The classic episodes that everyone is supposed to know and love is a small fraction of the series.
Hardly surprising given that the series was on the air for five seasons, broadcasting 156 individual episodes. Compare this to, say, Dallas
, which is also an important series to American television, and one hat most viewers were probably still aware of even before the current follow-up. Yet if you asked all but the most hard-core of viewers to recall certain episodes they'd likely run out of answers pretty soon after "A House Divided" (where J.R. is shot) and "Return to Camelot" (where Bobby shows up in the shower).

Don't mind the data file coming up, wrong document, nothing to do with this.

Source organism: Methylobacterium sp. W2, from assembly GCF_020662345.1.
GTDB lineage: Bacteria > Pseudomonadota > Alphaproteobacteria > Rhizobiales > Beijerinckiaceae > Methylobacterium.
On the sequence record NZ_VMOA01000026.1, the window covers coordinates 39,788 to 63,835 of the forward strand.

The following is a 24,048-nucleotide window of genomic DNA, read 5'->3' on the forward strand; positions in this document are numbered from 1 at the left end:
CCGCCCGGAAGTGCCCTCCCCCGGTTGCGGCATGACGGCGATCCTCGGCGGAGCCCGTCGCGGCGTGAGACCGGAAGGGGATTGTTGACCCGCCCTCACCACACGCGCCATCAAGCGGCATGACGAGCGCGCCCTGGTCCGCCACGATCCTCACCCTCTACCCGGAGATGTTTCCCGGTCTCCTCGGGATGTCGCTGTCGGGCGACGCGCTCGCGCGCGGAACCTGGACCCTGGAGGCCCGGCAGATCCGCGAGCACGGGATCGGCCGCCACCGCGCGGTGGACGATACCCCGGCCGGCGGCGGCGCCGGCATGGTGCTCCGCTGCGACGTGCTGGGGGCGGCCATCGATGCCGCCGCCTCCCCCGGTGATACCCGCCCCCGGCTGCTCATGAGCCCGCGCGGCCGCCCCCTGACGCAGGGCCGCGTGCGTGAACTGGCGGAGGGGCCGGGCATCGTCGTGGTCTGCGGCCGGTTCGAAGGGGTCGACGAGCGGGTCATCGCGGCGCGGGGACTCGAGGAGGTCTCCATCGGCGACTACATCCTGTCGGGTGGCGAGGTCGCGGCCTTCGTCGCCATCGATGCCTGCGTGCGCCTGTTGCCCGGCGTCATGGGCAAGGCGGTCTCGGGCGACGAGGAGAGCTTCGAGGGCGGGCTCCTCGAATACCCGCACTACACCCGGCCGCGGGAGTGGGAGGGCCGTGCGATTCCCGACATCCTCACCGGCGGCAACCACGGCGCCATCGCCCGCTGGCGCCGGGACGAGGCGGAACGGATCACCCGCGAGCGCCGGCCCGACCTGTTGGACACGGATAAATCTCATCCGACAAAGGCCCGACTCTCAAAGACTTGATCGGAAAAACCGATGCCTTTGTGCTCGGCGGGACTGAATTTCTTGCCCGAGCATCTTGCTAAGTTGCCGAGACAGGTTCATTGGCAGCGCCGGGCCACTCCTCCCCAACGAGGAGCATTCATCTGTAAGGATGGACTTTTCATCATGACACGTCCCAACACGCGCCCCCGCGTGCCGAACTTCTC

Even the bleaker episodes have what would today be perceived as sentimentality. The monsters on Elm Street episode today would be like Spielberg's War of the Worlds, about the tragic need to unleash our inner monster to survive the threat. Etc.
Do you mean "The Monsters are Due on Maple Street?" I think it's quite a reach to label such an episode sentimental. Moralizing, yes, but hardly sentimental. (Considering this is a forum devoted to Star Trek
, it stands to reason most of the posters here don't have a problem with television engaged with moralizing.)
If it's your point that contemporary film and television is far less sentimental, I don't think it's very useful to trot out Spielberg as an example. Even the darkest entries in his filmography are ripe with sentiment, including his lousy version of War of the Worlds
(in which Tom Cruise wins and his family survives...somehow, because a happy ending must be reached).